How did it happen?
Ten hours and ten minutes more
but the day has ended, and I see you:
shoes still on your feet, and your clothes,
all the colours out of place against the mortuary walls.
I remember: The way you’d hold my hand
in both of yours, the way you’d ask, smiling,
The night is eloquent
but I have hemmed myself in.
No words to give
so I fold paper and
feed it to the fire,
watching flames lick
through the petals,
each incense structure
curling and crumbling,
I remember: Sunday afternoons at your store,
you teaching me how to count out change
and letting me sit in your storekeeper’s armchair
When they sing
it’s part of the ritual.
I don’t understand the dialect,
your dialect, but I close my eyes
as the voices lift, soar, dip,
in a language of grief
that requires no translation.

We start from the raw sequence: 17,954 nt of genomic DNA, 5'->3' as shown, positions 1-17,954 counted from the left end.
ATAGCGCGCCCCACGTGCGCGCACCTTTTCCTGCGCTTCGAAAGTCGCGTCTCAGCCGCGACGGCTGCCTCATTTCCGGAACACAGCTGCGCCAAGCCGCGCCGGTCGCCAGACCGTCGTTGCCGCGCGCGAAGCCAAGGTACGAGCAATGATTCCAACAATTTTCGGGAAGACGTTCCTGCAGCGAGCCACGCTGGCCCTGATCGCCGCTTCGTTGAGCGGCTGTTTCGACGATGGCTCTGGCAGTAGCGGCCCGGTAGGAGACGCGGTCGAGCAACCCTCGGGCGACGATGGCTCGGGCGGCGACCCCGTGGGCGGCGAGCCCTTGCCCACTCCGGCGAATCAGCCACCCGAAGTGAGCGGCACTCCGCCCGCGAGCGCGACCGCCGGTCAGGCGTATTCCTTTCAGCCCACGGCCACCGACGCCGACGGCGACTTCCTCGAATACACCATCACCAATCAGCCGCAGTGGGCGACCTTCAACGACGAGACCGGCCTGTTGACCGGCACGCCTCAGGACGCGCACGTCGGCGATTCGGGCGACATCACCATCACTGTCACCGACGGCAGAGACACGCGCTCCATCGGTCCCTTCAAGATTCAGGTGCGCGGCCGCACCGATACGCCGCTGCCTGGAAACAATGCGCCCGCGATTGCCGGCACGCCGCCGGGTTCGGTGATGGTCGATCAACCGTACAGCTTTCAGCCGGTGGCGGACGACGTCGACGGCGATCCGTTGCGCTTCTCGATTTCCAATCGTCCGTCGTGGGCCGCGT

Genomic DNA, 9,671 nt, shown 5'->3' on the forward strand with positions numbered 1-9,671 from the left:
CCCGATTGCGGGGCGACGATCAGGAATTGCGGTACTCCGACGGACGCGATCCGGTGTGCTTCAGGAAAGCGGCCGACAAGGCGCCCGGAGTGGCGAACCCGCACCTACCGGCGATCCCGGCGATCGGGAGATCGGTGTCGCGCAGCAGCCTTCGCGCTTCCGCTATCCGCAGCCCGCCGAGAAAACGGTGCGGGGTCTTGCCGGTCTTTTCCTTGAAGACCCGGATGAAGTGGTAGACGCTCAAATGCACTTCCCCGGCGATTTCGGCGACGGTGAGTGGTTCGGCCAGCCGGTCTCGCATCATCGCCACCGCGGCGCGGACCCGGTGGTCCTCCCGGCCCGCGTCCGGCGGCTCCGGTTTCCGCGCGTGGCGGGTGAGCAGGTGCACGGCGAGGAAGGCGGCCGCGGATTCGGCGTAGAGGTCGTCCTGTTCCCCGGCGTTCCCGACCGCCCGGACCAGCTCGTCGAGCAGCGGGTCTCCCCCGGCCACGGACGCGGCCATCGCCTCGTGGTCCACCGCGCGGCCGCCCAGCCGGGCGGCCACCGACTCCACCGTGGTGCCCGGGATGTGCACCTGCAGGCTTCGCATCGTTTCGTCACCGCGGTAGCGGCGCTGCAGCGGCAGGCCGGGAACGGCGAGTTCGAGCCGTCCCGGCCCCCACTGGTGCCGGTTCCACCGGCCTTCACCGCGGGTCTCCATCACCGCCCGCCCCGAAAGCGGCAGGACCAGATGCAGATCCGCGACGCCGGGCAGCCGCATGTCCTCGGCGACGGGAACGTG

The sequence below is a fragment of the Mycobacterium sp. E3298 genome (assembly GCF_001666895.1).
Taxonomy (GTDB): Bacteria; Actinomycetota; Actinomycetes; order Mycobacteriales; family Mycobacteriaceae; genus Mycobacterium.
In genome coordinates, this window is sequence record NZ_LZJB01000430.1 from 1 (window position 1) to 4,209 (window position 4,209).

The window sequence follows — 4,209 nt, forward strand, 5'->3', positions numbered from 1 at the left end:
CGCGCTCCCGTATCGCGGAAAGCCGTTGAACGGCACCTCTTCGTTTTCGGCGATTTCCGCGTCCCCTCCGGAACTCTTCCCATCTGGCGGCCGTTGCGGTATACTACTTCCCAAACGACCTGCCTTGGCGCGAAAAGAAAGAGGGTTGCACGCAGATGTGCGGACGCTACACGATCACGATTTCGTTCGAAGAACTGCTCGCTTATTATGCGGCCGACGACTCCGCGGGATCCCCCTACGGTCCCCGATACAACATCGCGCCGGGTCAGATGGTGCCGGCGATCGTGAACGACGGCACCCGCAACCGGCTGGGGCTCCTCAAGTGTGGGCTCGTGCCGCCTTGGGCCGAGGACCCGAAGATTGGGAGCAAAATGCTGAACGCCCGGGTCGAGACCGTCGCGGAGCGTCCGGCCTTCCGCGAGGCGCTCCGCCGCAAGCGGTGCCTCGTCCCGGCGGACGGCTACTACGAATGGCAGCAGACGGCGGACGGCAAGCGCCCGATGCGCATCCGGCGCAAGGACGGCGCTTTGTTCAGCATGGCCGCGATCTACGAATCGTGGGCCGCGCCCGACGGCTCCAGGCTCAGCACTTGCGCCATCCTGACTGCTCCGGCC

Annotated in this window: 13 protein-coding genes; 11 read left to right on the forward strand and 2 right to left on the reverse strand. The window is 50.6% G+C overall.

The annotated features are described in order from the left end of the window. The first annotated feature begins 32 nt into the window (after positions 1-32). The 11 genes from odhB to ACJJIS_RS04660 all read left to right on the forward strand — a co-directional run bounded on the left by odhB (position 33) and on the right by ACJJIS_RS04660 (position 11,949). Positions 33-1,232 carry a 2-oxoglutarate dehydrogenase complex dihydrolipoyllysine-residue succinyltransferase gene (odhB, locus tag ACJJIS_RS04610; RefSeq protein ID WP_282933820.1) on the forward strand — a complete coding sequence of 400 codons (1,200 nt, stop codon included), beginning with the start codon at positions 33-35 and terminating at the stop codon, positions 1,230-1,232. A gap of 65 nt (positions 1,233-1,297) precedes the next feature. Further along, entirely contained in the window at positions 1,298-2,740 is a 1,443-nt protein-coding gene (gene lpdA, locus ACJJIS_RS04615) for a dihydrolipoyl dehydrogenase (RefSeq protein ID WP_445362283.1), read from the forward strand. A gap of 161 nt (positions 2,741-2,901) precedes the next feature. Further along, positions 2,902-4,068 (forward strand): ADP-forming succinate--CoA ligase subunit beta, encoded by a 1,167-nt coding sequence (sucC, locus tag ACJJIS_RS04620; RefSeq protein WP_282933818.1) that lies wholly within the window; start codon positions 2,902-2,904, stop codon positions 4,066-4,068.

I remember: Dinner with you,
your cooking fragrant as you urged us on,
eat, eat, eat generously, eat more.
It’s a beautiful morning today
and we’re sending you off.
In my head I try to talk to you,
think of the things I would have
liked to say to you, imagine
how you would have answered.
I remember: Once asking your age
and not having enough fingers and toes
for your sixty six years.
We watch from behind a glass panel
as you make your last journey alone,
slowly, in a box on a track, into the crematorium.
When we emerge the sky is the brightest it’s been in days
I remember your smile, the creases around your eyes,
the way your hands were always cool and dry.
Nobody says a thing on the way back
But when we smile with the tears still in our eyes
I hope you know we’re thinking of you.
??, ???????, ???. **
* Ni hao ma? – How are you?
** Wai po, ni hao ma? / Wo hen hao, wo hen hao. -Grandma, how are you? / I’m fine, I’m doing fine.